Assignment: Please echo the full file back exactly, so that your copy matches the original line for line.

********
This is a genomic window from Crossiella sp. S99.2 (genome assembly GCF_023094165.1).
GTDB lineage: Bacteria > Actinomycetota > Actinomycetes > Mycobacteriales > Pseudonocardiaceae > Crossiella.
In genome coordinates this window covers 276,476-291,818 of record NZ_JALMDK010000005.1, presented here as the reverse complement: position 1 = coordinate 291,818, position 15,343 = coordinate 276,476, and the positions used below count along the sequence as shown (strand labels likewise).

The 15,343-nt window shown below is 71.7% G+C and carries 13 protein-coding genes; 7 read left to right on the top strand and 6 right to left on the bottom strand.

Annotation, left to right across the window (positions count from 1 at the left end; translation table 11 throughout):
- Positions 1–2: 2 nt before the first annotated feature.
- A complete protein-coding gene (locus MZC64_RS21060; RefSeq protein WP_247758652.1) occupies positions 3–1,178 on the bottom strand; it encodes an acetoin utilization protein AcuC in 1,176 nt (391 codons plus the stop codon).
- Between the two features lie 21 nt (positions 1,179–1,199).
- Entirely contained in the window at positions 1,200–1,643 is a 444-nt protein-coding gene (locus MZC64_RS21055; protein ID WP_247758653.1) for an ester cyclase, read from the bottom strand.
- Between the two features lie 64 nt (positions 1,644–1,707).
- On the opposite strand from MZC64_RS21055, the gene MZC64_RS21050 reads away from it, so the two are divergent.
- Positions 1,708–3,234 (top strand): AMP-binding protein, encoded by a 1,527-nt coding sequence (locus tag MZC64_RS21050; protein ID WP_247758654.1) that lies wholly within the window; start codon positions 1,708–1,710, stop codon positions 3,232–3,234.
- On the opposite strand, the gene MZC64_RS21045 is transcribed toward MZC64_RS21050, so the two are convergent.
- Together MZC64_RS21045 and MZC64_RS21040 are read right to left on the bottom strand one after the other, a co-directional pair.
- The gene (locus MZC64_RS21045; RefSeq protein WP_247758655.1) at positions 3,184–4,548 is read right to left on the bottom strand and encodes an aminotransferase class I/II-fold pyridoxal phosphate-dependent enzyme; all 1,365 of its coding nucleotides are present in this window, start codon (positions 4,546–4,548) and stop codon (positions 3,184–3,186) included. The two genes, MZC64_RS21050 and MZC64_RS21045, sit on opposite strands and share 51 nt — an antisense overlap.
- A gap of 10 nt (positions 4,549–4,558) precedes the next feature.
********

This is a genomic window from Crossiella sp. S99.2 (genome assembly GCF_023094165.1).
GTDB lineage: Bacteria > Actinomycetota > Actinomycetes > Mycobacteriales > Pseudonocardiaceae > Crossiella.
In genome coordinates this window covers 276,476-291,818 of record NZ_JALMDK010000005.1, presented here as the reverse complement: position 1 = coordinate 291,818, position 15,343 = coordinate 276,476, and the positions used below count along the sequence as shown (strand labels likewise).

The 15,343-nt window shown below is 71.7% G+C and carries 13 protein-coding genes; 7 read left to right on the top strand and 6 right to left on the bottom strand.

Annotation, left to right across the window (positions count from 1 at the left end; translation table 11 throughout):
- Positions 1–2: 2 nt before the first annotated feature.
- A complete protein-coding gene (locus MZC64_RS21060; RefSeq protein WP_247758652.1) occupies positions 3–1,178 on the bottom strand; it encodes an acetoin utilization protein AcuC in 1,176 nt (391 codons plus the stop codon).
- Between the two features lie 21 nt (positions 1,179–1,199).
- Entirely contained in the window at positions 1,200–1,643 is a 444-nt protein-coding gene (locus MZC64_RS21055; protein ID WP_247758653.1) for an ester cyclase, read from the bottom strand.
- Between the two features lie 64 nt (positions 1,644–1,707).
- On the opposite strand from MZC64_RS21055, the gene MZC64_RS21050 reads away from it, so the two are divergent.
- Positions 1,708–3,234 (top strand): AMP-binding protein, encoded by a 1,527-nt coding sequence (locus tag MZC64_RS21050; protein ID WP_247758654.1) that lies wholly within the window; start codon positions 1,708–1,710, stop codon positions 3,232–3,234.
- On the opposite strand, the gene MZC64_RS21045 is transcribed toward MZC64_RS21050, so the two are convergent.
- Together MZC64_RS21045 and MZC64_RS21040 are read right to left on the bottom strand one after the other, a co-directional pair.
- The gene (locus MZC64_RS21045; RefSeq protein WP_247758655.1) at positions 3,184–4,548 is read right to left on the bottom strand and encodes an aminotransferase class I/II-fold pyridoxal phosphate-dependent enzyme; all 1,365 of its coding nucleotides are present in this window, start codon (positions 4,546–4,548) and stop codon (positions 3,184–3,186) included. The two genes, MZC64_RS21050 and MZC64_RS21045, sit on opposite strands and share 51 nt — an antisense overlap.
- A gap of 10 nt (positions 4,549–4,558) precedes the next feature.